Four Ways to Build a Fan Base as an Artist In-Between Music Releases
It is the fans who facilitate the growth of the artists they support whether they be mainstream acts or the freshest of indie talent. However, marketing oneself is less clear-cut when an artist is not releasing new music or videos. In as much as there is a period of downtime that every artist goes through in between their music releases, that does not mean that the growth of your fan base needs to become stagnant.
Try these methods of gaining new fans when you're not putting out new music.
1. Hone and develop your brand as an artist
Personal branding involves merchandise, photography, and any other visual content beyond music videos. However, personal branding is simply sharing your individual personality and giving insight to fans who want to know more about you as an artist and as a person, more than anything. Even if you are anti-social, you can still engage with people by focusing on what you are most passionate about. When you takes a break from releasing new music, put more effort into strengthening your personal branding and image. One idea could be to use YouTube or Facebook to create a daily or weekly vlog detailing your life outside of the recording studio. Another is to establish a partnership with a brand so that you can promote a product/service on your social media streams, or your music get placement in a commercial, video game, or movie. If your brand as an artist matches the brand you are partnering with, it's a win-win situation and can help you establish a new set of fans before you even think about releasing your next song.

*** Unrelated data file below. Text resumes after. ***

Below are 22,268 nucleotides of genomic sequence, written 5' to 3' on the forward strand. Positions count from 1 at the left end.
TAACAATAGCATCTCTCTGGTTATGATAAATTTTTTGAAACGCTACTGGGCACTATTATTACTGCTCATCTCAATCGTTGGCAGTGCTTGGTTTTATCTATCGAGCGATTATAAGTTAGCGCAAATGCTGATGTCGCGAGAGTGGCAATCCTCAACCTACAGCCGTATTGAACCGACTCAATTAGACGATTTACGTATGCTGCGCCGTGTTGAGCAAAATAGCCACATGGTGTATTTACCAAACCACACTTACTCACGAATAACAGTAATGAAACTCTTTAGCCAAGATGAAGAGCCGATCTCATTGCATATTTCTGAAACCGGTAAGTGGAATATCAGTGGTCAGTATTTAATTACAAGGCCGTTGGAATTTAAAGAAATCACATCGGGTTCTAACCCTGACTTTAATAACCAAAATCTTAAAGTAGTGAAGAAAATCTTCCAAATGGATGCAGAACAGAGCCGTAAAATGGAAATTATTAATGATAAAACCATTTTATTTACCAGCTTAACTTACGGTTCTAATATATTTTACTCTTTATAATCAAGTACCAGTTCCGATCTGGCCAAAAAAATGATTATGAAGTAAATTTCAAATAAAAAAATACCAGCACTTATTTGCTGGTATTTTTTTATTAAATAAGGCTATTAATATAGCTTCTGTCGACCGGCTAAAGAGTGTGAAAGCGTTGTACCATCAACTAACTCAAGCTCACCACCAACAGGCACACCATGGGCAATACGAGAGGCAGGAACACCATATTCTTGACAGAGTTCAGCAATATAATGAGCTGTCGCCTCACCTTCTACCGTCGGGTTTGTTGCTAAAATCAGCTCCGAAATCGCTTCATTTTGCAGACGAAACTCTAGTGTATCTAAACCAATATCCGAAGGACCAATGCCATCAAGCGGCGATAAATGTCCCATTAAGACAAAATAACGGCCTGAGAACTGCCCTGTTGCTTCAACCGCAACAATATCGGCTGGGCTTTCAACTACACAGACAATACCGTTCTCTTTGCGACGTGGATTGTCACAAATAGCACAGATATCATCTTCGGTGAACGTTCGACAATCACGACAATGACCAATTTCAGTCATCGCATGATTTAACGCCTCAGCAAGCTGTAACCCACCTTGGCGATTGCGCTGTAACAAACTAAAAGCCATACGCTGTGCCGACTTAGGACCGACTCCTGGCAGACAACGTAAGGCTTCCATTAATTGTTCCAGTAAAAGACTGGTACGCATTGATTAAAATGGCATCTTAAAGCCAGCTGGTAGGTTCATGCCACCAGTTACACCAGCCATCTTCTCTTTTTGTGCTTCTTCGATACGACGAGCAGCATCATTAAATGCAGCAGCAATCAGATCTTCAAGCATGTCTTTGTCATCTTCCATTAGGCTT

2. Ask for feedback on social media
Get online and try to engage your social media followers on Instagram, Facebook or Twitter about which of your previous songs they would like to see music videos for. Or even, what they would be wanting to see you perform at your next live show. Make them feel like they are a part of your family and show them that you do not feel like you are more important than them as a musician.
You do not need many Twitter followers so as to put these questions into the digital universe. Even if you only get feedback from five or six people, it is worth it. Give people a chance to share their opinions, and do not be afraid to open up to fans about your creative process. You may involve them in some of your plans.
3. Get active on music forums
So much attention is placed upon blogs these days that sometimes it is easy to forget about music forums like Reddit. They are still a basic destination for fans in terms of discovering music and sharing it, so have someone on your team bring up your name in online conversations that involve your style of music.
If you are a producer, there tons of forums that you can share your tracks on, like Future Producers and Gearslutz. Do some research on music forums that best fit your artistic style, and become an active member in the community. You never know who will click on your music, enjoy it, share it, and then become a fan of your work.
4. Get creative with your promotion
Becoming an expert at the art of promotion will help a great deal in expanding your fan base during a time in which you are not releasing music. It takes extra effort to get people to stop scrolling down their timelines and actually pay attention to what one posts.
You can try out Twitter polls or contests that give fans the chance to win some sort of prize to keep people engaged and draw new fans to one’s work. Asking your Twitter followers about their favorite song of yours may not seem directly related to the strength of your fan base but sometimes it can be the smallest thing that can make the highest difference in the long run. But try not to shove your music in people’s faces all the time; come up with unique ways of naturally conversing with people online, and positive results will follow after.